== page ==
Zen Tapes


Zen Tapes - Karma

(Zazen music plays in the background.)

Hi there. Zen Master Rama here, talking with you about karma and reincarnation today.

When you meditate and practice Zazen, when you stop your thought, when you focus, you're creating karmas.

The poignancy of life. Incarnation. The intersection of different spheres of existence in time and space, matter and energy - life.

We are alive, for a brief moment. And there are many, many wonders to see. And sometimes we think that life is random. We just go through life without a plan, without a direction. Things seem chaotic.

Chance. Is there chance? No. There's karma. Karma causes all things to happen. It makes the sun come up every day; the moon go through its 28 phases; it causes your birth, your death. It's what makes your days and nights, days and nights.

Karma. Why do you meet someone? Karma. Why don't you meet someone else? Karma. Why do you love one person more than another? Karma. Why are you in the career you're now in? Karma.

There is only one thing that karma can't decide, and that's how far you will evolve in this lifetime. How much you'll wake up. How much you'll come to see and know before you leave this place again. That is up to you. The rest is karma.

(Zazen music ends.)

It's good not to think of karma as an alien force that's outside of yourself because you are the generator of karma. Karma is your own energy - the energy patterns that emanate from your life, from your actions, from your thoughts, feelings and desires, your attractions and aversions, hopes, dreams, plans and schemes - karma.

The idea is simple. For every action there's a reaction, for every cause there's an effect, for every effect there's a result, and a new situation is created. Karma can be examined within the structure of an hour, a year, a lifetime, thousands of lifetimes. But the active principle is the same - you, your choices, your decisions, your awareness. How aware are you? What determines how aware you can become?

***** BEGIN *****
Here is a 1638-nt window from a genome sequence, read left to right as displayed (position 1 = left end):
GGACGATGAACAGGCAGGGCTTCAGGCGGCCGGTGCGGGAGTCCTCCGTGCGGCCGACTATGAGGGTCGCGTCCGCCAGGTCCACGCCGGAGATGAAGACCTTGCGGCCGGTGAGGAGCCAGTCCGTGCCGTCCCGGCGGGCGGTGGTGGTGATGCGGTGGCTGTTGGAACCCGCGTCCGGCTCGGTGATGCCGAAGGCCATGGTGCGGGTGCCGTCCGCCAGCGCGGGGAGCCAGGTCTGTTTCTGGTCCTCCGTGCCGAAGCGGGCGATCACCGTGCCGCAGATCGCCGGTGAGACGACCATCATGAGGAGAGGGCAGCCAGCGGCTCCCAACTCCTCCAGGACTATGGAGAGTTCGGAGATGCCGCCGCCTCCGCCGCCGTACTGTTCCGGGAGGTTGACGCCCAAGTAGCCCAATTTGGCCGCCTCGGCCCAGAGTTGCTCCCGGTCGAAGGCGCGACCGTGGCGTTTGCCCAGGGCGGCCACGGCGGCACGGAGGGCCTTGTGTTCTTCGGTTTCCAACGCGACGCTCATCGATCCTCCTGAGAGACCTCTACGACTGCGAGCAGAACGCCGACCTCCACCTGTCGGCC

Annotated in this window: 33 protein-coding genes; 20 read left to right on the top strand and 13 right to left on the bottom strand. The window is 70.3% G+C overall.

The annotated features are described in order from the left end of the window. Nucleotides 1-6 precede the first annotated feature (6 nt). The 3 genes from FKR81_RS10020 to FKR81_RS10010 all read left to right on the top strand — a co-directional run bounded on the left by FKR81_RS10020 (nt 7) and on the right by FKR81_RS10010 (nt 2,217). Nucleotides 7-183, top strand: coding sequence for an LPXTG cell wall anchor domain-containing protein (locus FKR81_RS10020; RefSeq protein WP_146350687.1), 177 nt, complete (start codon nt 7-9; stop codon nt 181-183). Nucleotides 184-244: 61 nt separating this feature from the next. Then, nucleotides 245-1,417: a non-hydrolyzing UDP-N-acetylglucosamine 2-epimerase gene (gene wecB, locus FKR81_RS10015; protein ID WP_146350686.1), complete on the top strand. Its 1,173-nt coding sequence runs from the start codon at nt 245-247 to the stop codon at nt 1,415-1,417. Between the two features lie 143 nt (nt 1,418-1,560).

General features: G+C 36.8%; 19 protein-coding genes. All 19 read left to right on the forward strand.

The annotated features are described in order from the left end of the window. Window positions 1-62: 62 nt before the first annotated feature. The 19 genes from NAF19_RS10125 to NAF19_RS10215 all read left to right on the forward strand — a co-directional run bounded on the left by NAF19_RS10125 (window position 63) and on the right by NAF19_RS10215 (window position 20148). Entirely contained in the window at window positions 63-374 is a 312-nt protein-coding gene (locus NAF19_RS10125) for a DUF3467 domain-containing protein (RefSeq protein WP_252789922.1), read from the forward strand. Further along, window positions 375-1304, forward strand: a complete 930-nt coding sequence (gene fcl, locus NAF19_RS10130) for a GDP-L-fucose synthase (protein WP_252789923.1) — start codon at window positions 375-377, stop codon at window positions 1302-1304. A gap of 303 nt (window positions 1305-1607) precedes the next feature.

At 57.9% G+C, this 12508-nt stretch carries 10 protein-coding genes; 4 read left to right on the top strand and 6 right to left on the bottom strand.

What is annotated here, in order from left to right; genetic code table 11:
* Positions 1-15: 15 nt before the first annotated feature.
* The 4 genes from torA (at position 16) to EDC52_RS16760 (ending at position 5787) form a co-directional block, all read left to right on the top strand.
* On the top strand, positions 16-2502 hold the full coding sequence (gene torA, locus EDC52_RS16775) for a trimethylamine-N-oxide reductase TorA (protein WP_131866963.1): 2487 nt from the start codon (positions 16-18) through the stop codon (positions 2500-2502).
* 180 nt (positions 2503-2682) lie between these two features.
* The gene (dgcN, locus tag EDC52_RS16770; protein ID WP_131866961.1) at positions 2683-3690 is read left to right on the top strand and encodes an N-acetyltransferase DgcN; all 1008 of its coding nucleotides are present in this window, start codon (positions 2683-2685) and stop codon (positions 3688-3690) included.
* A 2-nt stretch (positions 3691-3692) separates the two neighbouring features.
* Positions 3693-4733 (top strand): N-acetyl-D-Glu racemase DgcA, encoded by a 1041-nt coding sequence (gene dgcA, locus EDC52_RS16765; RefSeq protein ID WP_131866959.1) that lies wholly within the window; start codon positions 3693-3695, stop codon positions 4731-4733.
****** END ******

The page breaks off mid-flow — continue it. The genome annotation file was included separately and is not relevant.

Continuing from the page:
Karma, as I said, indicates action, but not necessarily physical action; nor is karma a result in the sense of a reward. Some people say when something happens to them, "Oh, it's my karma," as if there was someone out there giving rewards or punishments. Something good happens to you and you say, "Oh, it's my karma," meaning you have good karma. You've done something good in the past and it comes back to you. Something bad happens to you, whatever you construe that to be, and you say, "Oh, it's my karma," meaning that something unpleasant has occurred because you've done something that you would consider to be inappropriate, bad, whatever, in a prior time. Karma is really much more complicated than that. That's a very simplistic view of it.

Karma, first of all, comes from the mind. Karma is engendered by states of mind. For example, if you're in a happy state of mind, that will engender one kind of karma. If you're in an unhappy state of mind, that will engender another kind of karma. It's best to think of karma, not so much in terms of physical action, but as waveforms of vibratory energy.

Rama smiling with his arms crossed wearing a designer suit
Seeing is the ability to tell what really is.

The works of Rama – Dr. Frederick Lenz are reprinted or included here with permission from

The Frederick P. Lenz Foundation for American Buddhism.